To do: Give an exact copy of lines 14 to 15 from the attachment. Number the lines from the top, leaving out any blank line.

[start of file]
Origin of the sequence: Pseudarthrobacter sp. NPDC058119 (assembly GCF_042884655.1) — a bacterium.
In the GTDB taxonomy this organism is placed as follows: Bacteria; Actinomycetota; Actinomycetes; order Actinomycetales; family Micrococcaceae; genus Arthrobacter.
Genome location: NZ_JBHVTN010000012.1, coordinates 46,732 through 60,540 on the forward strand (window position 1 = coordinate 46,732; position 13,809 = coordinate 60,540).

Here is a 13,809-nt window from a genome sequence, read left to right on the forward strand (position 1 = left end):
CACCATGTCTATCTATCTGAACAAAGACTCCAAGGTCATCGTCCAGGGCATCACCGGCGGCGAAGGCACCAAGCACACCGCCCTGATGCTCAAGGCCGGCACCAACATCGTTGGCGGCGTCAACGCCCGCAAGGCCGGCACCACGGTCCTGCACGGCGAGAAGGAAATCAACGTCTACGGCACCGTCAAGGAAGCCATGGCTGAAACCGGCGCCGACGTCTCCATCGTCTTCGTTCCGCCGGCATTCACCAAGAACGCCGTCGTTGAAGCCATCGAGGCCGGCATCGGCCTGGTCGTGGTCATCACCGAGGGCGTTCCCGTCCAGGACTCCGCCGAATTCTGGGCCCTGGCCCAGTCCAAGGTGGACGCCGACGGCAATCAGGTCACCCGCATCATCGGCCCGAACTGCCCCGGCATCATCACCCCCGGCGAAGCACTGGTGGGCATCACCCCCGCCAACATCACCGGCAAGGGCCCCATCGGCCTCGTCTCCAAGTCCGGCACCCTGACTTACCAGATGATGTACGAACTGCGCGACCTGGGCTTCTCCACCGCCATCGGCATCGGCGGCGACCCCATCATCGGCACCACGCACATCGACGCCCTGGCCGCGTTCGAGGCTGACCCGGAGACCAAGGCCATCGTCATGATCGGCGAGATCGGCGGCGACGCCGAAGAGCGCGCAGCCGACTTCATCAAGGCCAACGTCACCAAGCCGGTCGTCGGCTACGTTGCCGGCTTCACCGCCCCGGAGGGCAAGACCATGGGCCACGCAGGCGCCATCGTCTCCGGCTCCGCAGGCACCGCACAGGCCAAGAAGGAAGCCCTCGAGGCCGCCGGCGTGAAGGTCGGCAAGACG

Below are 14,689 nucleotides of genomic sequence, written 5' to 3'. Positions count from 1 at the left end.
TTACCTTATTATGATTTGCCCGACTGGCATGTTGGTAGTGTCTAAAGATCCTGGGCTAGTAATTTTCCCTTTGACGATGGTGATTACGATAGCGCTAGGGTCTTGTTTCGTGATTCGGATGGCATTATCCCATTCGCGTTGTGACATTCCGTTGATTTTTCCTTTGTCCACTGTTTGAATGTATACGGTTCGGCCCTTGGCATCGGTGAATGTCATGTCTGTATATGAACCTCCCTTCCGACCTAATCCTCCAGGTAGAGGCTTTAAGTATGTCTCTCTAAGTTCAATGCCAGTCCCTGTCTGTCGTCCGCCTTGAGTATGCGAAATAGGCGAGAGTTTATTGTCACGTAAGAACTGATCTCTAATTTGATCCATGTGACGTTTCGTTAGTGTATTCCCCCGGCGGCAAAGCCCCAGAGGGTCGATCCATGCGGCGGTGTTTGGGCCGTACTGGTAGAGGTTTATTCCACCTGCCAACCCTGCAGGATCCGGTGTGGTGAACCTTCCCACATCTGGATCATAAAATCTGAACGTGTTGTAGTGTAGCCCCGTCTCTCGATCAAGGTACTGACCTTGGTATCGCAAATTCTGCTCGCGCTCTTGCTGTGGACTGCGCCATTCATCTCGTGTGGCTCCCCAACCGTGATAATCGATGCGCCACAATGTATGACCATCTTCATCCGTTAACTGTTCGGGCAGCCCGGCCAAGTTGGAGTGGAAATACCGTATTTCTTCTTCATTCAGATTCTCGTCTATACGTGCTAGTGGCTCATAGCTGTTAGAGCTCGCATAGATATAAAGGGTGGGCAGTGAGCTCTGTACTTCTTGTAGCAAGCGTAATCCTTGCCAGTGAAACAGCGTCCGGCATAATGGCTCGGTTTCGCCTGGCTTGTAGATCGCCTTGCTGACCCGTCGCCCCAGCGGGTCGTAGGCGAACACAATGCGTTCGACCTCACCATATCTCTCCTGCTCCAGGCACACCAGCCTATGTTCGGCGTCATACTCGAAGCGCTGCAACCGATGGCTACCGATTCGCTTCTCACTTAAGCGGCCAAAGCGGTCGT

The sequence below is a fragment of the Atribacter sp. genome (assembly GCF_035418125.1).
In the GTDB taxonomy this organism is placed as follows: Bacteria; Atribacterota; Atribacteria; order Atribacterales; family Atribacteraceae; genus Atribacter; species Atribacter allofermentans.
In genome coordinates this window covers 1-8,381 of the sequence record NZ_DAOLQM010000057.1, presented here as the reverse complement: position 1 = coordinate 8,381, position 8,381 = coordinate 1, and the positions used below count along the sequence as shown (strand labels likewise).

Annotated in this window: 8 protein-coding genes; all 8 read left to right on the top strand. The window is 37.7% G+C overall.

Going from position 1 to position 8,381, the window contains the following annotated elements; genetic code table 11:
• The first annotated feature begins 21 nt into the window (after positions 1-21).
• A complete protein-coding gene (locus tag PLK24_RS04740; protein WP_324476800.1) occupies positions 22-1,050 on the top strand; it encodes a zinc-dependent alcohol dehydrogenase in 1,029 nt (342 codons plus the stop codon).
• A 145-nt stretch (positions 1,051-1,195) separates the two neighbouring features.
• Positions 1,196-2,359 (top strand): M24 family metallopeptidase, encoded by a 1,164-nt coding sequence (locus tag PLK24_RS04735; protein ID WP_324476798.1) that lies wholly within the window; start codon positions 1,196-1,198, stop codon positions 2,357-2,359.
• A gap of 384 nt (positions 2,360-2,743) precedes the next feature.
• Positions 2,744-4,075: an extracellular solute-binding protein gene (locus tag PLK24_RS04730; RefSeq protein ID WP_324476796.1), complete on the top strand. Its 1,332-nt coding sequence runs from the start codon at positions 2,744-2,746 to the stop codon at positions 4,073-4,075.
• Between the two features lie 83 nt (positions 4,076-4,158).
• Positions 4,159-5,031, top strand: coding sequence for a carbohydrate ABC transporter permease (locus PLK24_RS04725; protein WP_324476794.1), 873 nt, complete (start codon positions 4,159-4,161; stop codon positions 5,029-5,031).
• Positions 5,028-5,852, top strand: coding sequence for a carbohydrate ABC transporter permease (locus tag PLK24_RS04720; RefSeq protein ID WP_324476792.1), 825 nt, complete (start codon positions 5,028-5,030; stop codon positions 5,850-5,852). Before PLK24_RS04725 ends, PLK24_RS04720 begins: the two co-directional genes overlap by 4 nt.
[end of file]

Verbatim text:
• A complete protein-coding gene (locus tag PLK24_RS04740; protein WP_324476800.1) occupies positions 22-1,050 on the top strand; it encodes a zinc-dependent alcohol dehydrogenase in 1,029 nt (342 codons plus the stop codon).
• A 145-nt stretch (positions 1,051-1,195) separates the two neighbouring features.